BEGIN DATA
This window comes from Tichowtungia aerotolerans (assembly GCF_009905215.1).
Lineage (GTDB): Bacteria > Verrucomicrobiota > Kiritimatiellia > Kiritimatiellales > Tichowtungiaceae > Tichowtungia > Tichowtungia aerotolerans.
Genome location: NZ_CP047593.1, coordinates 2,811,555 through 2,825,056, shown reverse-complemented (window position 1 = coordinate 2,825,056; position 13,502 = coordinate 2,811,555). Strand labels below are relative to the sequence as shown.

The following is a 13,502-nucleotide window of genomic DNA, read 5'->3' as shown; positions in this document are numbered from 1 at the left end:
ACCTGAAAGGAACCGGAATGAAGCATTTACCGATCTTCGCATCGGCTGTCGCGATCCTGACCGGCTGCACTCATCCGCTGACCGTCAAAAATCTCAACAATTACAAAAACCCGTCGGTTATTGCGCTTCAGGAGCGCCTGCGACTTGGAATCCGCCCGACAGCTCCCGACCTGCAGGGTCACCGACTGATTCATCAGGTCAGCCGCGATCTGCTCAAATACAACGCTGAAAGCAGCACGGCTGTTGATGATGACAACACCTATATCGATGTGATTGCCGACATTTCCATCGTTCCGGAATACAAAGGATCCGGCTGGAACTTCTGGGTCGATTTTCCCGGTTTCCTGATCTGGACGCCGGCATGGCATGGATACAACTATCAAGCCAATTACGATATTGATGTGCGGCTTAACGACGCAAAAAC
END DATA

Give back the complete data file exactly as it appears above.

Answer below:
This window comes from Tichowtungia aerotolerans (assembly GCF_009905215.1).
Lineage (GTDB): Bacteria > Verrucomicrobiota > Kiritimatiellia > Kiritimatiellales > Tichowtungiaceae > Tichowtungia > Tichowtungia aerotolerans.
Genome location: NZ_CP047593.1, coordinates 2,811,555 through 2,825,056, shown reverse-complemented (window position 1 = coordinate 2,825,056; position 13,502 = coordinate 2,811,555). Strand labels below are relative to the sequence as shown.

The following is a 13,502-nucleotide window of genomic DNA, read 5'->3' as shown; positions in this document are numbered from 1 at the left end:
ACCTGAAAGGAACCGGAATGAAGCATTTACCGATCTTCGCATCGGCTGTCGCGATCCTGACCGGCTGCACTCATCCGCTGACCGTCAAAAATCTCAACAATTACAAAAACCCGTCGGTTATTGCGCTTCAGGAGCGCCTGCGACTTGGAATCCGCCCGACAGCTCCCGACCTGCAGGGTCACCGACTGATTCATCAGGTCAGCCGCGATCTGCTCAAATACAACGCTGAAAGCAGCACGGCTGTTGATGATGACAACACCTATATCGATGTGATTGCCGACATTTCCATCGTTCCGGAATACAAAGGATCCGGCTGGAACTTCTGGGTCGATTTTCCCGGTTTCCTGATCTGGACGCCGGCATGGCATGGATACAACTATCAAGCCAATTACGATATTGATGTGCGGCTTAACGACGCAAAAAC